In our study of the MShef4 and MShef11 human ES cell lines21, the mutation rate was similar across all chromosomes, with no obvious hotspots, with the exception of a slightly raised rate on the X chromosome, which might have been a consequence of both lines being male. Nevertheless, the mutation rate was significantly higher in intergenic regions than in exons and introns, suggesting an influence of chromatin structure on mutation. Furthermore, the predominant mutation signatures that we detected were consistent with oxidative damage being the predominant cause of mutation and, indeed, the mutation rate for both SNVs and indels was reduced by about 50% when the cells were maintained under low-oxygen (5%) atmospheres.

Mechanisms of mutation

Whereas the mechanisms by which genetic variants offer cells a selective growth advantage are relatively easy to assess and have been extensively studied, addressing the mechanisms that drive the appearance of these variants in the first instance is more problematic. It now appears that the common recurrence of particular genetic variants in PSCs despite their low mutation rate reflects the mechanisms used to maintain genetic integrity in embryonic cells in contrast to those used by somatic cells.

DNA replication stress and mitotic errors

While many SNVs in PSCs, as in other cultured cells89,90,91, are caused by misincorporation of bases due to oxidative stress, the relatively rapid cell cycle of PSCs might also expose them to high levels of DNA replication stress, characterized by reduced rates of DNA replication together with stalling and collapse of replication forks92,93. Errors in the repair of resulting DNA double-strand breaks (DSBs) could then lead to chromosomal rearrangements94. Self-renewal of human PSCs is characterized by an abbreviated G1 phase that bypasses the RB1–E2F checkpoint due to the high expression of cyclin D2 and its CDK4 partner together with the constitutive expression of cyclin E, which together maintain RB1 in a hyperphosphorylated and inactive state95,96,97. By DNA fibre assays, human PSCs were found to exhibit the features of DNA replication stress in comparison with isogenic somatic cells. The features included slower DNA replication speed, stalled replication forks and replication starting from dormant replication origins98 (Fig. 4). When compared with somatic cells, PSCs also display more extensive replication-associated DNA damage99,100.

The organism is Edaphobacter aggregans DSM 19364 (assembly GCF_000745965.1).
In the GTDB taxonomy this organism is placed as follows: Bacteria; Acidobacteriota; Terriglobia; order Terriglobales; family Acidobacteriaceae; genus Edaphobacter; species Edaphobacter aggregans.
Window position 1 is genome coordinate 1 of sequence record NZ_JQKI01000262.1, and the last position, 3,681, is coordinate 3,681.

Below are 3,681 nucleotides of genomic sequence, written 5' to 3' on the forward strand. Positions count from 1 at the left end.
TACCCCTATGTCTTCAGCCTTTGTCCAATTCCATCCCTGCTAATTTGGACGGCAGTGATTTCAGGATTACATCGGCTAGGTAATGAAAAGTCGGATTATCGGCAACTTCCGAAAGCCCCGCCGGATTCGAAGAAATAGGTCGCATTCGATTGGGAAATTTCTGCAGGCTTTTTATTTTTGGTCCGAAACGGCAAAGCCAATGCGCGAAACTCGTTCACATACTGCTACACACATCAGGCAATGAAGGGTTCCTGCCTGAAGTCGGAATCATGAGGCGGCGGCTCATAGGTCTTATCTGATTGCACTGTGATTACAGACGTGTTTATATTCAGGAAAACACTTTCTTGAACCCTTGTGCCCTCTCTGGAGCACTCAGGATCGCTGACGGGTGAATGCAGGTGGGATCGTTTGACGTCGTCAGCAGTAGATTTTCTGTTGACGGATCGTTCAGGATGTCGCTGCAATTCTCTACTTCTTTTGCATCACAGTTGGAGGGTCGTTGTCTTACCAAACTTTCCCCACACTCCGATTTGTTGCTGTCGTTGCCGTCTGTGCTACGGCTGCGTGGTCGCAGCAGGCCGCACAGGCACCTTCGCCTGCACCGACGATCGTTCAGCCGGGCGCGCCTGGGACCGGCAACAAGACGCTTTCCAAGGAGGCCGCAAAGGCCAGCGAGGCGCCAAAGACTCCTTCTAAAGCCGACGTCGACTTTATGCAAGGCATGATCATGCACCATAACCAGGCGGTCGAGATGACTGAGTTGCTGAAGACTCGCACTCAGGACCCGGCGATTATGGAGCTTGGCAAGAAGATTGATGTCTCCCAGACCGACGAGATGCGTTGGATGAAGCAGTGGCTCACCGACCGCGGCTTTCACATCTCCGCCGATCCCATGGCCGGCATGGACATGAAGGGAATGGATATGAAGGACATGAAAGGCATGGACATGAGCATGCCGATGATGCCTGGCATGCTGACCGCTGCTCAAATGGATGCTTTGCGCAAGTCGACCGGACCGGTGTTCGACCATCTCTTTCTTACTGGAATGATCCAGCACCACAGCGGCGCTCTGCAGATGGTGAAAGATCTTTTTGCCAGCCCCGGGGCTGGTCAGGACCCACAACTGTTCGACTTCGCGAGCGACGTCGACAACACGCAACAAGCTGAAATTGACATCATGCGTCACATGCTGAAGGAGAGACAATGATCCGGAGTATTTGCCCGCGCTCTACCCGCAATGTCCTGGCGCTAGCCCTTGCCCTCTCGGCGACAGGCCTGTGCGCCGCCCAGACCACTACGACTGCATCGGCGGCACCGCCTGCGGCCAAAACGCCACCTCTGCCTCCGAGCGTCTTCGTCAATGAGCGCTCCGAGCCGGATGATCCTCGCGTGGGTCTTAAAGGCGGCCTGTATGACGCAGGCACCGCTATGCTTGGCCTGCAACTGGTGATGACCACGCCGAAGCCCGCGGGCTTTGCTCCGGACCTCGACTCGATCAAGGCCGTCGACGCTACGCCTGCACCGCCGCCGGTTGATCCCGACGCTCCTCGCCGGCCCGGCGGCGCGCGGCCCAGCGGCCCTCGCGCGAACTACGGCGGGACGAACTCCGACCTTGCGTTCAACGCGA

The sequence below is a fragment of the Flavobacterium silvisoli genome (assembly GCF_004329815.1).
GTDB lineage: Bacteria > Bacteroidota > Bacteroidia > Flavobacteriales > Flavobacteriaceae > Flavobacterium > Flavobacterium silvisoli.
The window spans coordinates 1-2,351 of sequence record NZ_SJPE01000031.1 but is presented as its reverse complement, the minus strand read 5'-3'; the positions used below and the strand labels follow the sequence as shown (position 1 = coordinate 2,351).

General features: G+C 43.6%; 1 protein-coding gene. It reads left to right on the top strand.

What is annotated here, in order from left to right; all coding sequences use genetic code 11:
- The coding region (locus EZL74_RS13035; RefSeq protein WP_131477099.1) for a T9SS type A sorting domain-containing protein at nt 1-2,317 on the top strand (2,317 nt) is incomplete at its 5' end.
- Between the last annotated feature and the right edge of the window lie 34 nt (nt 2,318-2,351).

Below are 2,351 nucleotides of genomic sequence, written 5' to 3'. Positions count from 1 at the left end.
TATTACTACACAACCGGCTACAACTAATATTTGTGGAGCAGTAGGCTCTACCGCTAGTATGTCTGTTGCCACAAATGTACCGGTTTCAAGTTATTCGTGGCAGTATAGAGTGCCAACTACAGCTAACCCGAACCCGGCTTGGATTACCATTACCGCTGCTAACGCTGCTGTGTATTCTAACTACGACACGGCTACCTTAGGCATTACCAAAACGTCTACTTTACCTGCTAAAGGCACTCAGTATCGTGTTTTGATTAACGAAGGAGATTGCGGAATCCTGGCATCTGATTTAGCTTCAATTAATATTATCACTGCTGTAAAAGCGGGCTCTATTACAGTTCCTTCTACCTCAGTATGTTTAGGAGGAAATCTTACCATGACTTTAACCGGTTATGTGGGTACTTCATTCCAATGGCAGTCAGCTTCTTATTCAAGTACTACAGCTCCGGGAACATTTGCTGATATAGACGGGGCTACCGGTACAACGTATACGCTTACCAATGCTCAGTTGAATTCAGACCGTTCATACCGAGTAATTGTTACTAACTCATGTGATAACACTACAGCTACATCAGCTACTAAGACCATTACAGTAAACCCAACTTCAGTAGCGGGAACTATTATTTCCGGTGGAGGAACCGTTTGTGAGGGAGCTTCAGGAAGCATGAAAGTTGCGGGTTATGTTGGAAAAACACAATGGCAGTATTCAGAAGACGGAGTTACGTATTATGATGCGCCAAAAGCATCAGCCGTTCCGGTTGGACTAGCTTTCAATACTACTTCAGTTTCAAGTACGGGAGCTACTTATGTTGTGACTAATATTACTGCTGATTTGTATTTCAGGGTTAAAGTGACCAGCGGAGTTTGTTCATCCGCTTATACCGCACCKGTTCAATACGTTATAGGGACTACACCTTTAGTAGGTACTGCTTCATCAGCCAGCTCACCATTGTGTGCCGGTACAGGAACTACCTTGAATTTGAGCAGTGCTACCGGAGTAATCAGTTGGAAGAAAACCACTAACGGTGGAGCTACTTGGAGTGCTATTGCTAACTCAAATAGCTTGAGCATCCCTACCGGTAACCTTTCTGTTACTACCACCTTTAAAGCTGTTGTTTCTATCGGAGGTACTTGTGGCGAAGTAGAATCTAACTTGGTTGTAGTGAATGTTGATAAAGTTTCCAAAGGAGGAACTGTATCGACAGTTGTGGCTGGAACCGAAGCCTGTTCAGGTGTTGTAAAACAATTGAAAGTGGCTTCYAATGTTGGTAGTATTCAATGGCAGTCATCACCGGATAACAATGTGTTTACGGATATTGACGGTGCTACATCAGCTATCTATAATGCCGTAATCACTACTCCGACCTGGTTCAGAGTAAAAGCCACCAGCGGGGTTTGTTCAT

Fig. 4: Overview of the origins of mutation in human pluripotent stem cells.
figure4

a | Somatic cellular proliferation occurs predominantly without replication stress, allowing faithful cell division. However, should replication stress occur, somatic cells can respond with cellular senescence, apoptosis or DNA repair. b | Human pluripotent stem cells (PSCs) proliferate rapidly and are susceptible to replication stress, characterized by reduced rates of DNA replication, firing of additional replication origins and stalling and collapse of replication forks. In turn these lead to DNA damage, particularly double-strand breaks and mitotic errors. However, PSCs display a low mutation rate, which is reconciled by their responding to genetic stresses with apoptosis and efficient DNA repair. c | Culture of human PSCs with exogenous nucleosides alleviates replication stress, DNA damage and mitotic errors. Alleviating genetic stress minimizes apoptosis, increasing the growth rate and removing the selective advantage of antiapoptotic mutations.

A similar situation pertains in many cancers where cyclin E is frequently overexpressed and RB1–E2F is constitutively activated101. One of the consequences of this is replication stress, DSBs and genetic instability102,103,104,105. In mouse ES cells, also, molecular hallmarks of replication stress are almost identical to those observed when oncogenes, such as CCNE encoding cyclin E, are dysregulated in somatic cells106, suggesting that atypical cell cycle control with consequent susceptibility to DNA replication stress and genomic damage in PSCs parallels the oncogene-induced DNA damage model for cancer development and progression107.

Replication stress induced by oncogene expression can lead to nucleotide deficiency and collision of replication forks with transcription complexes102,108. Supplementing cancer cells or primary cell lines that overexpress oncogenes, such as CCNE, with nucleosides has been found to alleviate replication stress and its associated DNA damage and genetic instability in these cases102,103. In a similar manner, it was recently found that exogenous nucleosides increase the rate of replication fork progression and decrease DNA damage in human PSC cultures98 (Fig. 4).